Monday, November 12, 2012
And the Winner Is ...
“We’ve never had such a turnout before. Not that I can remember,” Elly said. She patted the empty chair Lance had abandoned. “I’m sure we’ll be hearing any minute now. Sit down. And no more coffee.”
Gil clamped his hands protectively around his half-empty mug. “How am I supposed to stay awake without coffee? We were up half the night. Nobody wanted to go home.”
Vern yawned and scratched his beard. He’d flamed out around two in the morning, even though he had a stake in the race. He wasn’t so tired that he failed to hold Miss Elly’s hand. Or failed to snipe good-naturedly at his political rival. “Did Dolly remember to vote?”
“Of course she voted,” Lance snapped.
“Did she remember to vote for you?”
“That’s enough, boys,” Elly said. “The election’s over, and so is the scat-slinging. Play nice.” She sat up, peering through the diner’s large front window. “Here comes Paul. We may have a winner.”
“At last.” Lance yanked open the door and hustled his assistant inside. “You’d better have good news.”
“That depends,” Paul hedged. He eyed the pot behind the counter longingly. “Coffee?”
Vern got up and fetched the boy a brimming mug. Paul sipped appreciatively. When he looked up again, he found himself flanked by two agitated males, both of a species known for mayhem. “I guess you’d like to know the results,” he said.
“That would be nice,” Vern said dryly.
“Um, okay.” Paul fished a folded, stained sheet of paper out of his pocket. “You’ll be pleased to know almost every registered voter in Talbot’s Peak came out yesterday. It’s the best turnout we’ve seen since who knows when.”
“The winner?” Lance prompted.
“The winner. Yeah. That was the problem. We’ve been checking the machines and recounting the votes all night. Most of them were write-ins.”
Vern lifted his grizzled brows. “Write-ins?”
Lance groaned. “Just tell me Todd Lang didn’t win.”
“Todd Lang didn’t win,” Paul said. “Neither did you.” He turned to Vern. “Or you.”
“Lemme guess,” Louie said. “Mickey Mouse is the new mayor.”
“Sort of. Having a wolf on the ballet brought out the herbies in droves. A lot of people in town were tired of Mr. Link, but no way did they want a predator in charge. Then the bunnies organized their own campaign and started the Grass Roots Party. You know how many bunnies we have in Talbot’s Peak?”
“So Bugs Bunny won?” Louie said.
“No, they wrote in an actual person. I told you, organized. The new mayor of Talbot’s Peak is … ” Paul consulted his paper. “Gilbert Peskosky.”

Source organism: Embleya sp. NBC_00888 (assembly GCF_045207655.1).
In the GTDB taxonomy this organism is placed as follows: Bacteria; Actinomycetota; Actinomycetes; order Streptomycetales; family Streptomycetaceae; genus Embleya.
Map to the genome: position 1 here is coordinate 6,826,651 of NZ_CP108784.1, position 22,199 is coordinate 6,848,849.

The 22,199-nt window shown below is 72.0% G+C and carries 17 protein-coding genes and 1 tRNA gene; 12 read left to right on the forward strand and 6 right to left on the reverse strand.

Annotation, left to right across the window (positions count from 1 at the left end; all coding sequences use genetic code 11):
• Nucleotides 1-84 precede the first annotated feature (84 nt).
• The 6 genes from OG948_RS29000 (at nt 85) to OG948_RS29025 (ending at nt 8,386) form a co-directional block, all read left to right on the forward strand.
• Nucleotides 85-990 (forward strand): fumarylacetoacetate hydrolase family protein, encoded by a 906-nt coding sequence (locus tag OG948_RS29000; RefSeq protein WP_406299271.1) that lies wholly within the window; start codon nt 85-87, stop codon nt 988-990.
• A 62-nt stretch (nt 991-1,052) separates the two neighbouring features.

“Who?” Vern and Lance asked in concert.
Gil spit coffee all over the table.
“Say that again?” Vern said.
“The winner,” Paul said, carefully pointing to the choking Gil, “is him.”
“No!” both Lance and Gil blurted. “He wasn’t even on the ticket!” Lance complained.
“Neither was ‘that wolf dude from Twilight’, and he got a hundred votes. Sorry, boss—I mean, Mr. Link. It’s official, and it’s legal. We just spent the whole night verifying that.”
“But—but—but—” Gil sputtered. “I didn’t run for anything! I didn’t even campaign!”
“The patrons of Rattigan’s beg to differ. You had a huge surge in popularity after the dinner rush.”
“What, that fake poll we ran? That was a joke! I was losing to Justin Bieber, for God’s sake!”
Lance had swung around to glare at Louie. “Hey, don’t look at me,” the rat said. “I didn’t serve no liquor till nine.”
“It wasn’t that,” Paul said. “Exit polls said it was the gun incident. The herbie population in Talbot’s Peak still outnumbers the carnies three to one. Anybody small and furry who points a gun at a carnie is okay folks in their eyes.”
“But—but—” Gil choked out.
Vern grabbed his hand and pumped it heartily. “Let me be the first to congratulate you, Mr. Mayor. So what if I didn’t win? Neither did Lance. That’s the only result I was hoping for.”
Gil stared at his hand, still tingling from Vern’s hard grip. “I don’t know the first thing about how to be mayor.”
“Exactly,” Lance snarled. “It’s a delicate balancing act—humans and shifters, carnies and herbies. It’s not a game for amateurs. You need a leader with experience.”
“Which he got,” Louie said. “Gil here works the bar. I seen him handle drunk bison at one inna morning. You think that don’t take diplomacy? And human? He was born human. He knows ‘em better’n you, Mr. Ape. He seen the human side from experience. Same for the shifter side. You’s gonna make a great mayor. I’ll help you through the political crap. Rats always know where the bodies are buried. Or,” he added with a significant, sidelong look at Lance, “where the banana peels are stashed. First thing you wanna do, you wanna audit the tax returns of some of our public servants. Funny how much people’ll blab when they’re full-fed and drunk.”
“I should go,” Lance said hurriedly. He grabbed Gil’s hand, shook it once, and bolted out of the diner.
“Guess I won’t be cooking him breakfast,” Vernon said.
“Nah. Ain’t nobody cooking but me today, if Miss Elly’ll lend me her kitchen. You want something?” Louie added to Paul.
“Just wondering if I still have a job. Do I still have a job?”
“Yeah, sure,” Gil muttered. “Whatever.”
“Kewl. I’ll go get your office ready. I’d better hurry, too, before Mr. Link gets hold of the records. See you this afternoon, Mr. Mayor.”
“I get an office?” Gil looked dazed.
“You betcha.” Louie delivered a hearty slap to the new mayor’s back. “About time we got the monkeys out of the way and let the squirrels take over. And ya know what’s best about it? Squirrels work for—”
Gil brandished his coffee mug. “If you say it,” he said, “I’ll have to kill you.”
# # #
Sitting at his kitchen table, Bernard “Bugs” Bunny muttered into his morning carrot juice. “A write-in," he grumbled. "I should’a won a write-in. What’s up with that?”